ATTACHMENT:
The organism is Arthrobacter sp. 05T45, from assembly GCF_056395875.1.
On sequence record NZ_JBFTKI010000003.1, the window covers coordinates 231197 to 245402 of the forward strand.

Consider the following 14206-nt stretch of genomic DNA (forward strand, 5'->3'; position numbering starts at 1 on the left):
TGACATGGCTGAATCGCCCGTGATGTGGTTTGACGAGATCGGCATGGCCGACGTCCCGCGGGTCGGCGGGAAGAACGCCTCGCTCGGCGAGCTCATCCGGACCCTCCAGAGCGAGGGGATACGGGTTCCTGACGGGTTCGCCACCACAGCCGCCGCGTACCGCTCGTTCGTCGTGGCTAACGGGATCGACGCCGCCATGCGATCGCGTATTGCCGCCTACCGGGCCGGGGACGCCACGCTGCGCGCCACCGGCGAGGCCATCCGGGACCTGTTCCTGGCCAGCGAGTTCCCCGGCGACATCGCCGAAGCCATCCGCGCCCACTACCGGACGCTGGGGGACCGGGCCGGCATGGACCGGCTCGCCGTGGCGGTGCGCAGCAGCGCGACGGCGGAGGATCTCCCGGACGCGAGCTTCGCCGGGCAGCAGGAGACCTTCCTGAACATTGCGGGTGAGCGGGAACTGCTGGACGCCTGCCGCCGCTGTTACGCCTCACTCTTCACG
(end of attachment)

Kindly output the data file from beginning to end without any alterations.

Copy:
The organism is Arthrobacter sp. 05T45, from assembly GCF_056395875.1.
On sequence record NZ_JBFTKI010000003.1, the window covers coordinates 231197 to 245402 of the forward strand.

Consider the following 14206-nt stretch of genomic DNA (forward strand, 5'->3'; position numbering starts at 1 on the left):
TGACATGGCTGAATCGCCCGTGATGTGGTTTGACGAGATCGGCATGGCCGACGTCCCGCGGGTCGGCGGGAAGAACGCCTCGCTCGGCGAGCTCATCCGGACCCTCCAGAGCGAGGGGATACGGGTTCCTGACGGGTTCGCCACCACAGCCGCCGCGTACCGCTCGTTCGTCGTGGCTAACGGGATCGACGCCGCCATGCGATCGCGTATTGCCGCCTACCGGGCCGGGGACGCCACGCTGCGCGCCACCGGCGAGGCCATCCGGGACCTGTTCCTGGCCAGCGAGTTCCCCGGCGACATCGCCGAAGCCATCCGCGCCCACTACCGGACGCTGGGGGACCGGGCCGGCATGGACCGGCTCGCCGTGGCGGTGCGCAGCAGCGCGACGGCGGAGGATCTCCCGGACGCGAGCTTCGCCGGGCAGCAGGAGACCTTCCTGAACATTGCGGGTGAGCGGGAACTGCTGGACGCCTGCCGCCGCTGTTACGCCTCACTCTTCACG